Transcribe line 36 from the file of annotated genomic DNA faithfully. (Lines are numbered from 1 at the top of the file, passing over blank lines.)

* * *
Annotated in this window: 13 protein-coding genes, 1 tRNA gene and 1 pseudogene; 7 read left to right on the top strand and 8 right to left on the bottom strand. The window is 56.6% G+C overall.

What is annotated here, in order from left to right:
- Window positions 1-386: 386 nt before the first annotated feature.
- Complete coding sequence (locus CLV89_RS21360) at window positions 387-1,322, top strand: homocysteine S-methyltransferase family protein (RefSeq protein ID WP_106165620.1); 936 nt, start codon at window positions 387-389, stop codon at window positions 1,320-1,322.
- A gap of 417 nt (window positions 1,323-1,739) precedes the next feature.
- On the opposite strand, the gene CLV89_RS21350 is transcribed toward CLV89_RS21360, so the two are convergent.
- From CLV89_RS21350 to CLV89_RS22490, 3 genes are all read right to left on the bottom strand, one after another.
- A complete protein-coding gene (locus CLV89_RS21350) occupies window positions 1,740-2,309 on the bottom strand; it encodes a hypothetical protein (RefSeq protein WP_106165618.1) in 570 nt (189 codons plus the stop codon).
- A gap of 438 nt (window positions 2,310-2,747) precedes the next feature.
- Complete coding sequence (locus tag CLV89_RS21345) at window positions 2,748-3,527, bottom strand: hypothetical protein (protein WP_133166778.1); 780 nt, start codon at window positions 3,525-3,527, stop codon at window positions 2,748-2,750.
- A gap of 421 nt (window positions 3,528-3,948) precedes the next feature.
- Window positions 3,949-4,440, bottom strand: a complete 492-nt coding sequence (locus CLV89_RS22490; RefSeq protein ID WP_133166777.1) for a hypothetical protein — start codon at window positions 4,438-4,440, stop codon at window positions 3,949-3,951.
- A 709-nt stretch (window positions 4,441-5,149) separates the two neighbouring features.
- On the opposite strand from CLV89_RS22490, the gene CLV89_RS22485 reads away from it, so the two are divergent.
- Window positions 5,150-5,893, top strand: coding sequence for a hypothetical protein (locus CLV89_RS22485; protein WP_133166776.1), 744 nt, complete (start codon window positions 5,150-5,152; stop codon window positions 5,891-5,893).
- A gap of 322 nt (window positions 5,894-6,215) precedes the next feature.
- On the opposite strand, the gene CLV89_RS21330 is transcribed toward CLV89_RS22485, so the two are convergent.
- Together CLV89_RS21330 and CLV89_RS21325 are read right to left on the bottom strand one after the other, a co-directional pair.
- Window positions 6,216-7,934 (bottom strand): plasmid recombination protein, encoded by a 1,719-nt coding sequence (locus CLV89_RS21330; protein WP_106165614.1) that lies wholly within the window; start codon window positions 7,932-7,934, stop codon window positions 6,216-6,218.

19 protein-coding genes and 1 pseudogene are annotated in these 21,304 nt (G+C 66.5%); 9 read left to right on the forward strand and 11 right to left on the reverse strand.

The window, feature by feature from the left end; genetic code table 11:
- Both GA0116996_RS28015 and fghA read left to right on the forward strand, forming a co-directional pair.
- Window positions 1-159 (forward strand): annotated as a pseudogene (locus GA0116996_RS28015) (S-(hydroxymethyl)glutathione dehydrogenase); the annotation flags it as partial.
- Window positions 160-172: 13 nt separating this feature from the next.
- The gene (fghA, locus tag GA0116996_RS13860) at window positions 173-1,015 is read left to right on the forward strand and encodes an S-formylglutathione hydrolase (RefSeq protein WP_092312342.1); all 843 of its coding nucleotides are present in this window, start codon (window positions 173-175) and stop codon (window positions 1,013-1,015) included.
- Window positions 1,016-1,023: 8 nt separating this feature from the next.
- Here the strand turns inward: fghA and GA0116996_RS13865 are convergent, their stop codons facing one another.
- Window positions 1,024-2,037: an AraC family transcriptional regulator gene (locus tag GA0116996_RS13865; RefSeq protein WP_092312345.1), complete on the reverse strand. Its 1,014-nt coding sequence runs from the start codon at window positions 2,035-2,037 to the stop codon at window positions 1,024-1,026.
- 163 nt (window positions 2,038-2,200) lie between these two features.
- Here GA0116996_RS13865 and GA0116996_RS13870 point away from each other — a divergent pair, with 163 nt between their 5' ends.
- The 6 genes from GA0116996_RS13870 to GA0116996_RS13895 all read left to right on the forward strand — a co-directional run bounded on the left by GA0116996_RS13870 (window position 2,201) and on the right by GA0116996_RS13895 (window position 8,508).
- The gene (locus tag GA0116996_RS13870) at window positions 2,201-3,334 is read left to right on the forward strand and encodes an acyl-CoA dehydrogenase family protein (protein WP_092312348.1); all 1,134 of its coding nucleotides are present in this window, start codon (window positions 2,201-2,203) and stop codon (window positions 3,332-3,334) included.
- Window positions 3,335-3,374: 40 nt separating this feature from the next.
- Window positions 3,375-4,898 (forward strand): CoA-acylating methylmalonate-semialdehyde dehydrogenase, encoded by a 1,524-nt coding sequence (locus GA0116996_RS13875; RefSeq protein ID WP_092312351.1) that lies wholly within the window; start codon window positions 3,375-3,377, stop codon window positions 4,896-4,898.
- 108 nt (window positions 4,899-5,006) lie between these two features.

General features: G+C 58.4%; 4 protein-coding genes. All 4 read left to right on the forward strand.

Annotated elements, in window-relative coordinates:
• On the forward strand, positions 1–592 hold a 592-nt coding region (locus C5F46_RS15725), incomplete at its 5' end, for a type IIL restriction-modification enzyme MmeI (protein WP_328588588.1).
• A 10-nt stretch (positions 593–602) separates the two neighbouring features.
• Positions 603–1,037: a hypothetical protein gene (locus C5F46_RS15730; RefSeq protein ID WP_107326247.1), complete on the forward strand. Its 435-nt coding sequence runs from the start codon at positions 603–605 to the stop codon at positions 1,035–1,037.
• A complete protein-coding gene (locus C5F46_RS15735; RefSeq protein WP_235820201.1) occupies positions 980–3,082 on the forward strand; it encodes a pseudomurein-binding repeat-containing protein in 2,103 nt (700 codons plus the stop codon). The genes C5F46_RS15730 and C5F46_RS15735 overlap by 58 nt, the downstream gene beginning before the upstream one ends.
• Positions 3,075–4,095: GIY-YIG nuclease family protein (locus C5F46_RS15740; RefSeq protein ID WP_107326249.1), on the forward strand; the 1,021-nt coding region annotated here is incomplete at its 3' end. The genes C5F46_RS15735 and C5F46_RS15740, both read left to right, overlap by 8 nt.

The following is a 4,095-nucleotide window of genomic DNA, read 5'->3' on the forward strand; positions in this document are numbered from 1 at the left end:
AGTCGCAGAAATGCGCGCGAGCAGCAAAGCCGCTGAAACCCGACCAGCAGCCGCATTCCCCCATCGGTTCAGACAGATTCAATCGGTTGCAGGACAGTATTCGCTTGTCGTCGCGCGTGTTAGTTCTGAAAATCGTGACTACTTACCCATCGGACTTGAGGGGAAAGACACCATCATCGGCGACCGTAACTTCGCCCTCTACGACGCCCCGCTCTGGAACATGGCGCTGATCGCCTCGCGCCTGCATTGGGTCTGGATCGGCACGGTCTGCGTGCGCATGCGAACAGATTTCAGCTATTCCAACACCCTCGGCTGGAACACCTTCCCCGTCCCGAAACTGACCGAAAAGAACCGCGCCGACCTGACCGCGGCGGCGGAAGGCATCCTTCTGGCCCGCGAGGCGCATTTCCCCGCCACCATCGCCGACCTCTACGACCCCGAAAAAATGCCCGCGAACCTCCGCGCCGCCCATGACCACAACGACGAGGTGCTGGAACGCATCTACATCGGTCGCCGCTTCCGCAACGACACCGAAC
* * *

General features: G+C 58.4%; 4 protein-coding genes. All 4 read left to right on the forward strand.